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High-efficiency exfoliation of layered materials into 2D nanosheets in switchable CO2/Surfactant/H2O system.

Wang N, Xu Q, Xu S, Qi Y, Chen M, Li H, Han B - Sci Rep (2015)

Bottom Line: Layered materials present attractive and important properties due to their two-dimensional (2D) structure, allowing potential applications including electronics, optoelectronics, and catalysis.Here we present that a series of layered materials can be successfully exfoliated into single- and few-layer nanosheets using the driving forces coming from the phase inversion, i.e., from micelles to reverse micelles in the emulsion microenvironment built by supercritical carbon dioxide (SC CO2).The effect of variable experimental parameters including CO2 pressure, ethanol/water ratio, and initial concentration of bulk materials on the exfoliation yield have been investigated.

View Article: PubMed Central - PubMed

Affiliation: College of Materials Science and Engineering, Zhengzhou University, Zhengzhou 450052, China.

ABSTRACT
Layered materials present attractive and important properties due to their two-dimensional (2D) structure, allowing potential applications including electronics, optoelectronics, and catalysis. However, fully exploiting the outstanding properties will require a method for their efficient exfoliation. Here we present that a series of layered materials can be successfully exfoliated into single- and few-layer nanosheets using the driving forces coming from the phase inversion, i.e., from micelles to reverse micelles in the emulsion microenvironment built by supercritical carbon dioxide (SC CO2). The effect of variable experimental parameters including CO2 pressure, ethanol/water ratio, and initial concentration of bulk materials on the exfoliation yield have been investigated. Moreover, we demonstrate that the exfoliated 2D nanosheets have their worthwhile applications, for example, graphene can be used to prepare conductive paper, MoS2 can be used as fluorescent label to perform cellular labelling, and BN can effectively reinforce polymers leading to the promising mechanical properties.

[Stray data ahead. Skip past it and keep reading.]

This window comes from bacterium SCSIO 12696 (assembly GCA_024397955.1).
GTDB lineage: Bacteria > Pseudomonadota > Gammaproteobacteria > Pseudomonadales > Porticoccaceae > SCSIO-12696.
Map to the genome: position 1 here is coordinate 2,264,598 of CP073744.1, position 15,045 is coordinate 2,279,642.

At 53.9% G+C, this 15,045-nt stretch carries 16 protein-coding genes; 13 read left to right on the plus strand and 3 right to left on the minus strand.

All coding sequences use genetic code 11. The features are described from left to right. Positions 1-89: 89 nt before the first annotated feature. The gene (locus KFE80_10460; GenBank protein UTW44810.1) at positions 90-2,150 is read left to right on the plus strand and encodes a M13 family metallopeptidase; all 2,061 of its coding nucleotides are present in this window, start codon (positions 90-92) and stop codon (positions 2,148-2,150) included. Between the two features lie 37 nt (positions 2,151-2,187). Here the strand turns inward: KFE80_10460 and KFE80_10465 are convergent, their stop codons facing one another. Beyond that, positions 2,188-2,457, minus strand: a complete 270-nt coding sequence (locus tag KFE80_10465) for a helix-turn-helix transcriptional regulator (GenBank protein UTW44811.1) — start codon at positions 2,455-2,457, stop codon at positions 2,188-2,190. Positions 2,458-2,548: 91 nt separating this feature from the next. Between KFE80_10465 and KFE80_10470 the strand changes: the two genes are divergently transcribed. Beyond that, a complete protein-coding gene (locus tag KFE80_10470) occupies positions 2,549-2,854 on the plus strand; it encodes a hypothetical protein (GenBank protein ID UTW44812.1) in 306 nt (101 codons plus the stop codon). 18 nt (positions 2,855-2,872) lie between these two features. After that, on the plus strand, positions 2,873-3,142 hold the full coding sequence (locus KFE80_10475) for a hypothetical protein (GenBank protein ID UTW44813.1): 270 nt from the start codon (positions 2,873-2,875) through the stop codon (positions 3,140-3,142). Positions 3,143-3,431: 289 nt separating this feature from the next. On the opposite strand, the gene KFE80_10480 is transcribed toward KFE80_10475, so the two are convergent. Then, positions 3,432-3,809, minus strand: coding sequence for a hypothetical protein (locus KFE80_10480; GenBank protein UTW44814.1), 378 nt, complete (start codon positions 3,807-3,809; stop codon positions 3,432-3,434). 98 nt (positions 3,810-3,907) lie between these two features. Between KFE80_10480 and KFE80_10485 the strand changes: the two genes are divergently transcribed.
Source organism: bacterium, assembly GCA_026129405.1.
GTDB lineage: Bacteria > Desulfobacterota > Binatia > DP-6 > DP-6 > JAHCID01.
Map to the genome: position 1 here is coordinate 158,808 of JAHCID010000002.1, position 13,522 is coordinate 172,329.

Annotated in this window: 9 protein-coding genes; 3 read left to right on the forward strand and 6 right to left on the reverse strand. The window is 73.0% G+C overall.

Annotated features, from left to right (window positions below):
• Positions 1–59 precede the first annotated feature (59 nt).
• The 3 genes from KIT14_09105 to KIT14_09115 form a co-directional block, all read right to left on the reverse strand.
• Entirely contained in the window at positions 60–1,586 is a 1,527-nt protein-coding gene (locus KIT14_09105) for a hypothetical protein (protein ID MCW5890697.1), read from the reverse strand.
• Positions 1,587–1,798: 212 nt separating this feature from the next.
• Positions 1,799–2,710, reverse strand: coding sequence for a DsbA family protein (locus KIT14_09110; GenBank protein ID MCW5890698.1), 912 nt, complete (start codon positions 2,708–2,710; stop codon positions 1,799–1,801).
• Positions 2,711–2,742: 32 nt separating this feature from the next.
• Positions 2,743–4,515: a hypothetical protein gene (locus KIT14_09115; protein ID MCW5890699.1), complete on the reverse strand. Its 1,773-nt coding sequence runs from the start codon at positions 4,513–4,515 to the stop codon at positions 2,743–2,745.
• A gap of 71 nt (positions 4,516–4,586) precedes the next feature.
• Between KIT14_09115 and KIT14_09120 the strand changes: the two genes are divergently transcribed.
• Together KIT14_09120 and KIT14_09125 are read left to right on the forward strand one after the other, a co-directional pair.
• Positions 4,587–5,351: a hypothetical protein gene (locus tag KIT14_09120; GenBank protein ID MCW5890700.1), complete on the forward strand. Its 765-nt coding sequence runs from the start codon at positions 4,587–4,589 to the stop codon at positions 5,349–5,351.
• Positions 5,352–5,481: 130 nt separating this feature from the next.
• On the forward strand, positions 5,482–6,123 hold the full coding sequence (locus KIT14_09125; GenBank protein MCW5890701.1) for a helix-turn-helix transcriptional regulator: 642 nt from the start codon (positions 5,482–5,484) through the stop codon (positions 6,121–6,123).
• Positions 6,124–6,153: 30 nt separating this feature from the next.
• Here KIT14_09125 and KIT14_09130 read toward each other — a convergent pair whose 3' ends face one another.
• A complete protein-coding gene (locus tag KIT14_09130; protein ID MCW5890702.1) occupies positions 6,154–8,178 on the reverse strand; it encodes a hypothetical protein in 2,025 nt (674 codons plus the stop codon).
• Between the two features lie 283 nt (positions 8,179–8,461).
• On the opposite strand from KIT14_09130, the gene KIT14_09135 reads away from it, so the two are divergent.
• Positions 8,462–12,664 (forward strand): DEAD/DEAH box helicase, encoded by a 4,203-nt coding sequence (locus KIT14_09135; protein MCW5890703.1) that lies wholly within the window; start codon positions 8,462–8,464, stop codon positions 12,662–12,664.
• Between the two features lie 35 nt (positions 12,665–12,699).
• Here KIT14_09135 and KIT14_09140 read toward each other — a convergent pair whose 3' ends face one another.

No MeSH data available.


Related in: MedlinePlus

A schematic diagram of the exfoliation process of layered materials in the emulsion microenvironment of CO2/PVP/H2O system.(a) CO2 molecules impregnate into the interlayers of layered materials, weakening the ineractions between the adjacent interlayers. (b,c) The phase inversion of emulsions results in curvature transition of surfactants LM-PVP and the repulsive forces driving the curvature transition delaminate ultrathin 2D nanosheets from bulk materials. (d) The 2D nanosheets disperse stably in ethanol/water mixtures after CO2 is released.
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f1: A schematic diagram of the exfoliation process of layered materials in the emulsion microenvironment of CO2/PVP/H2O system.(a) CO2 molecules impregnate into the interlayers of layered materials, weakening the ineractions between the adjacent interlayers. (b,c) The phase inversion of emulsions results in curvature transition of surfactants LM-PVP and the repulsive forces driving the curvature transition delaminate ultrathin 2D nanosheets from bulk materials. (d) The 2D nanosheets disperse stably in ethanol/water mixtures after CO2 is released.

Mentions: Figure 1 shows the schematic diagram of the exfoliation process of layered materials in the emulsions microenvironment of the CO2/surfactant/H2O system. Since PVP can adsorb on the surface of these layered materials through the strong hydrophobic interactions between PVP chains and surface of layered materials253940, we defined a conception that layered materials and PVP can combine into a whole, defined as the “block” surfactant LM-PVP (LM refer to layered materials). The hydrophilic amide groups of LM-PVP point toward the water continuous phase, whereas hydrophobic portions of LM-PVP including hydrophobic alkyl chains and the structure of layered materials exist in the interior of surfactants.